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Ethics and Firm Goals: Can our goal of maximizing the value

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Ethics and Firm Goals: Can our goal of maximizing the value of the stock conflict with other goals, such as avoiding unethical or illegal behavior?

In particular, do you think subjects like customer and employee safety, the environment, and the general good of society fit in this framework, or are they essentially ignored?

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Can our goal of maximizing the value of the stock conflict with other goals, such as avoiding unethical or illegal behavior?

Every public company has a goal of maximizing shareholder value. If they didn't, they likely would not be in business for a long period of time. Many of the massive accounting frauds that we have heard about over the years have started because management gets nervous about shareholder value. Management sees that the return is less than expected, and begins thinking of ways to raise shareholder value. Unfortunately for companies, particularly companies that are doing poorly, the numbers are the numbers. There is no ethical way to raise shareholder value, or maximize the ...

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Ethics and Firm Goals: Can our goal of maximizing the value of the stock conflict with other goals, such as avoiding unethical or illegal behavior?

In particular, do you think subjects like customer and employee safety, the environment, and the general good of society fit in this framework, or are they essentially ignored?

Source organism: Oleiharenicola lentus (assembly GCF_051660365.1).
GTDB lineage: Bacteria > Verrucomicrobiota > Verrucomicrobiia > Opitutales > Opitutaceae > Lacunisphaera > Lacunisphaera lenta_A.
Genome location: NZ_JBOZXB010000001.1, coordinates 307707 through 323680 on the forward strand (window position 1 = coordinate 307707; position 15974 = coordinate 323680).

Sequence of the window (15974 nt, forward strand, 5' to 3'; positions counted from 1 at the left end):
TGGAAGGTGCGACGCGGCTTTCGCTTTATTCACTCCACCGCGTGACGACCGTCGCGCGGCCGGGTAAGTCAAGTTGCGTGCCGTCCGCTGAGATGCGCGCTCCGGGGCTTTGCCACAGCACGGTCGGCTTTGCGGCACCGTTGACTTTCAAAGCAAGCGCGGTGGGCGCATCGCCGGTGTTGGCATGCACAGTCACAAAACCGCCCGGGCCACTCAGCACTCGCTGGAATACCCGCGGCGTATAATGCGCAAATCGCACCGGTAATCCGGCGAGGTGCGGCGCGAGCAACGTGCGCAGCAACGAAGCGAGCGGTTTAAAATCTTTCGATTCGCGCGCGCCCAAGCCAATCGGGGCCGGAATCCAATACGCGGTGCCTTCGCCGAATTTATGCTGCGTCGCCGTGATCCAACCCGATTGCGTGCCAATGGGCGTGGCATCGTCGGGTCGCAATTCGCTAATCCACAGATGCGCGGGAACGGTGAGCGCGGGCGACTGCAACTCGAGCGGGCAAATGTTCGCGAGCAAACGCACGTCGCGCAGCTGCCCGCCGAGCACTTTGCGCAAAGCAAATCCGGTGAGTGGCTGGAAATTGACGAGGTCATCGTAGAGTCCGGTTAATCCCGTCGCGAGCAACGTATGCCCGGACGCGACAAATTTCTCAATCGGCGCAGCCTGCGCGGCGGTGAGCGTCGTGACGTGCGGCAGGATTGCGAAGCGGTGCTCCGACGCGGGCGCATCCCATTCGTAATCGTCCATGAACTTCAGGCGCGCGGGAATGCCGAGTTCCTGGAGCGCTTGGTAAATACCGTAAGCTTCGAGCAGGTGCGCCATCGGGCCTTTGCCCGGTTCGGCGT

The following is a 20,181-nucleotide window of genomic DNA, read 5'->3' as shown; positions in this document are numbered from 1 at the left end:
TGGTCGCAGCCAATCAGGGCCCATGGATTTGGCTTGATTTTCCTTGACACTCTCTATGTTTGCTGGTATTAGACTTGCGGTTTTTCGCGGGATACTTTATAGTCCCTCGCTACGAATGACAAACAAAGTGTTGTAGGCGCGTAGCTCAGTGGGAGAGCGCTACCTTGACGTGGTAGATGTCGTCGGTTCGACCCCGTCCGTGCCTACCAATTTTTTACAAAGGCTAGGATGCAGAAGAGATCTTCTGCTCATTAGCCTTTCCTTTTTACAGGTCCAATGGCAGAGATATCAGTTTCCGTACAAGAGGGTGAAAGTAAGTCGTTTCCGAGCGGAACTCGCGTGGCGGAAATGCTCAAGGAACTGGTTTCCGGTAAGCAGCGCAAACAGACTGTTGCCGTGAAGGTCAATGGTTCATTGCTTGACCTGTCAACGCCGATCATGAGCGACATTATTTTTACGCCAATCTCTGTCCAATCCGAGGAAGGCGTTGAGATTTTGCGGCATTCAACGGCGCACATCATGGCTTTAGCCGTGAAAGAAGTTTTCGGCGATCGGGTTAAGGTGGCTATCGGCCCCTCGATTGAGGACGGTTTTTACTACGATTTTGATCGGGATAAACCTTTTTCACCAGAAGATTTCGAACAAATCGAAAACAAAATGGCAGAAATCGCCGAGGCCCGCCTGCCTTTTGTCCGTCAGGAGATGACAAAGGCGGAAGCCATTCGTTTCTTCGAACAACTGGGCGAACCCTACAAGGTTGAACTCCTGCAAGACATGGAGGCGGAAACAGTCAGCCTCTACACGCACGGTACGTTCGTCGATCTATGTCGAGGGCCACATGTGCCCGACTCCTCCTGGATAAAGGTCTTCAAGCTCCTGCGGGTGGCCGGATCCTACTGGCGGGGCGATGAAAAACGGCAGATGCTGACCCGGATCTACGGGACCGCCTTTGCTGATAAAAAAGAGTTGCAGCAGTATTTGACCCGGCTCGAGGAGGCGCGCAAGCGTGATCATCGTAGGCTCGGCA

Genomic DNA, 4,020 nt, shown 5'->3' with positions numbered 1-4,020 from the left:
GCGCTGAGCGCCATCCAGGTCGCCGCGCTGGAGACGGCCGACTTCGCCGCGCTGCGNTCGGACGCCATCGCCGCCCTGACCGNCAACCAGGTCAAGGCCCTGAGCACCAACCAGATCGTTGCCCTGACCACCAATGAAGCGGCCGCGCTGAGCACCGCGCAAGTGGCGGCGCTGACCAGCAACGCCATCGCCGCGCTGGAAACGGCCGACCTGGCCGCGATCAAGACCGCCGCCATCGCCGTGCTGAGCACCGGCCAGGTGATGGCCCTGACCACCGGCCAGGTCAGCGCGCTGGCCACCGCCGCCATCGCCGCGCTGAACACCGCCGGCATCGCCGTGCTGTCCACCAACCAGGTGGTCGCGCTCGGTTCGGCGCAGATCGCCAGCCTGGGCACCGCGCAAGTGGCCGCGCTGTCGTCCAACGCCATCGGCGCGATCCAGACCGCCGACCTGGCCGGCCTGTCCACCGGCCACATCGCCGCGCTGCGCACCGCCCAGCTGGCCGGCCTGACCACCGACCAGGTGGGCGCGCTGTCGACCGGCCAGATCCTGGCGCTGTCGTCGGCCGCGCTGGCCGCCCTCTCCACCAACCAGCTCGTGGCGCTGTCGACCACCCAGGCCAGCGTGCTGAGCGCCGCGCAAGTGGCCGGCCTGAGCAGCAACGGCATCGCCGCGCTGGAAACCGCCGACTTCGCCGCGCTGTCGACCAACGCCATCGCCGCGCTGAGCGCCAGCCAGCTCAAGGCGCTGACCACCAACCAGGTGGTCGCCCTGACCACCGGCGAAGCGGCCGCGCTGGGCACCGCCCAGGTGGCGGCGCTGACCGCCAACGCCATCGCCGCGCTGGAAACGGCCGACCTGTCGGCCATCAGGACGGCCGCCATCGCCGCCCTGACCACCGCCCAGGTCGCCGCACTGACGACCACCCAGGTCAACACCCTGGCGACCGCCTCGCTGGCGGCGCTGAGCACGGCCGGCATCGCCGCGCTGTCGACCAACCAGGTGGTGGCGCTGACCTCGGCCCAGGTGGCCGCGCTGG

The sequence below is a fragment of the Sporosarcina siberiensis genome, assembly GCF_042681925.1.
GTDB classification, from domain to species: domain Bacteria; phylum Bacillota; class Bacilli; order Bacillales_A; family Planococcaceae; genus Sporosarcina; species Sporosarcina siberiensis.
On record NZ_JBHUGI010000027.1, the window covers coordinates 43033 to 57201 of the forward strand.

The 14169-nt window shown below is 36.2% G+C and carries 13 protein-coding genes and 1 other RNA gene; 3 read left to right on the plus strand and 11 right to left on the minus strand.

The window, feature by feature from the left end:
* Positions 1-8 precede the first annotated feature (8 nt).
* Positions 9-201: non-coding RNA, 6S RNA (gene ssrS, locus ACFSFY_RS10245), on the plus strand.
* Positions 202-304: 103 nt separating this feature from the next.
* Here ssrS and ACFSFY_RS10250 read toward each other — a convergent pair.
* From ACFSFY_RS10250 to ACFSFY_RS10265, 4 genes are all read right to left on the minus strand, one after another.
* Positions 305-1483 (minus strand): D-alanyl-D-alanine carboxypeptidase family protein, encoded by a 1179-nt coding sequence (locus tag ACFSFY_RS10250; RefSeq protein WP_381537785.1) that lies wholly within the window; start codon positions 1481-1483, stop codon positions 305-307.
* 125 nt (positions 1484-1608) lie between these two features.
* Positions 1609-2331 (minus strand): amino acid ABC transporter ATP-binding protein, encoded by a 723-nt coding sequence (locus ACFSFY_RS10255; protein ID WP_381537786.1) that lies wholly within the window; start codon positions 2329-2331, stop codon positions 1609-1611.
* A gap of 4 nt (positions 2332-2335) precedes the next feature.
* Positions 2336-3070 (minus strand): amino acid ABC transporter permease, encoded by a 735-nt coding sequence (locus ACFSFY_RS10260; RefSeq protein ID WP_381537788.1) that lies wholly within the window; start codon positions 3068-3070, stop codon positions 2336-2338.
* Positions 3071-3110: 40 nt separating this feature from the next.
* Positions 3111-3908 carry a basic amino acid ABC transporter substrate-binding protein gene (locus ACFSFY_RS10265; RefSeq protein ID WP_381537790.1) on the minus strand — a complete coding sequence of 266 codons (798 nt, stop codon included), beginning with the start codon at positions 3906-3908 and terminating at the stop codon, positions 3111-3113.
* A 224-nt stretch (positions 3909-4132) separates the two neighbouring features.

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Goals of financial management, the nature, function, and purpose of stock exchanges, importance of share price information.

Shareholders wealth maximization

The goal of the firm, and therefore of all managers and employees, is to maximize the wealth of the owners for whom it is being operated. The wealth of corporate owners is measured by the share price of the stock, which in turn is based on the timing of returns (cash flows), their magnitude and their risk. When considering each financial decision, alternative or possible action in terms of its impact on the share price of the firm's stock, financial managers should accept only those actions that are expected to increase share price. Because share price represent the owner's wealth in the firm, share price maximization is consistent with owner-wealth maximization.

Although shareholder wealth maximization is the primary goal, in recent years many firms have broadened their focus to include the interests of stakeholders as well as shareholders. Stakeholders are groups such as employees, customers, suppliers, creditors, owners and others who have a direct economic link to the firm. Employees are paid for their labor, customers purchase the firm's products or services, suppliers are paid for the materials and services they provide, creditors provide debt financing that is to be repaid subject to specified terms and owners provide equity financing for which they expect to be compensated. A firm with a stakeholder focus consciously avoids actions that would prove detrimental to stakeholders. The goal is not to maximize stakeholder well being but to preserve it.

The stakeholder view does not alter the shareholder wealth maximization goal. Such a view is often considered part of the firm's social responsibility and is expected to provide maximum long-run benefit to shareholders by maintaining positive stakeholder relationships. Such relationships should minimize stakeholder turnover, conflicts and litigation. Clearly, the firm can better achieve its goal of shareholder wealth maximization with cooperation of (rather than conflict with) its stakeholders.

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